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IOC says athlete protests remain banned at Tokyo Olympics

The Olympic rings are seen Sunday at the top of Mt. Takao in Tokyo. The Tokyo Olympic Games are scheduled to start July 23. Photo by Keizo Mori/UPI
The Olympic rings are seen Sunday at the top of Mt. Takao in Tokyo. The Tokyo Olympic Games are scheduled to start July 23. Photo by Keizo Mori/UPI | License Photo

April 21 (UPI) -- The International Olympic Committee announced Wednesday that athlete protests and political messages will remain banned at the Tokyo Olympics after a survey found that a majority of competitors supported keeping the ban in place.

The decision means that raising a fist on the podium -- as American sprinters Tommie Smith and John Carlos famously did at the 1968 Summer Olympics in Mexico City -- or taking a knee could lead to discipline at the Tokyo Games this year.

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In a statement, the IOC said more than 3,500 athletes were surveyed over the past year, with 70% of those individuals saying it was "not appropriate to demonstrate or express their views" on the field of play or during the opening and closing ceremonies.

The survey also revealed that 67% of respondents disapproved of podium demonstrations.

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"The goal of this wide outreach was to engage with athletes and hear their thoughts on existing and new opportunities to express their views at the Olympic Games as well as outside Games time," Kirsty Coventry, chair of the IOC Athletes' Commission, said in a statement.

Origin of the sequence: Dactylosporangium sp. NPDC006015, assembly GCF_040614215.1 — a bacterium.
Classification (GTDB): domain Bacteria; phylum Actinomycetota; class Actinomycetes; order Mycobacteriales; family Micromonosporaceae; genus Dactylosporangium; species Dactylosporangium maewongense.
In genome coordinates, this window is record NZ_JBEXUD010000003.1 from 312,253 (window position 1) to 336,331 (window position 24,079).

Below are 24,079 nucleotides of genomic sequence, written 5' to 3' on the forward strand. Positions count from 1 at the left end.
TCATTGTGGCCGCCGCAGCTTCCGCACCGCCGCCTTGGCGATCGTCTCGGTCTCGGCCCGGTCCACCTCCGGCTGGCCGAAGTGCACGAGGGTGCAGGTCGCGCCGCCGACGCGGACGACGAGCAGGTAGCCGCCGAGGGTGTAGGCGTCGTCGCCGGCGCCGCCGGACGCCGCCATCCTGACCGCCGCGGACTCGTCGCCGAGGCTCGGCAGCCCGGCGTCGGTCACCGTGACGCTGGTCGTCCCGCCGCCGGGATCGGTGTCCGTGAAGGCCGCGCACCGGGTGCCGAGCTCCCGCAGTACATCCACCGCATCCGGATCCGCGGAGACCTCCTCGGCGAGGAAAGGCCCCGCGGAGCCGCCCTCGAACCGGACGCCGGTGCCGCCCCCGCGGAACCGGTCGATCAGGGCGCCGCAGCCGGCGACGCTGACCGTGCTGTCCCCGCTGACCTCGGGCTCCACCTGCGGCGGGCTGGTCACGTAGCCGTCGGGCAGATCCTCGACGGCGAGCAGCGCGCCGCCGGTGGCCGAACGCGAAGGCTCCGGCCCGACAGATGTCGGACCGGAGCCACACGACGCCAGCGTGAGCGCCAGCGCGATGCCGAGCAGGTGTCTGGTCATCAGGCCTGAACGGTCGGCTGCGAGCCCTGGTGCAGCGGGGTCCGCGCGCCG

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"We want to amplify the voices of athletes, and find more ways to support the values of the Olympic Games and what sport stands for. This consultation was a very important process for us and is part of the ongoing dialogue with the athlete community. We are delighted that the IOC Executive Board fully supported our proposals."

The IOC hasn't disclosed what punishments athletes might face for disregarding the rule. Coventry said a "proportionate" range of consequences will be created before the Games.

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Smith and Carlos were expelled from the 1968 Olympics after raising their fists.

The upholding of Rule 50 of the Olympic Charter, which bans any "demonstration or political, religious or racial propaganda" at the Games, puts the IOC at odds with United States Olympic officials.

In December, the U.S. Olympic and Paralympic Committee said it won't take action if athletes raise their fists or kneel during the national anthem at event trials before the Tokyo Games.

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The U.S. Olympic body eased its stance after competitors asked for the right to express themselves on racial and social justice issues.

The Tokyo Olympic Games are scheduled to start July 23 and run through Aug. 8.

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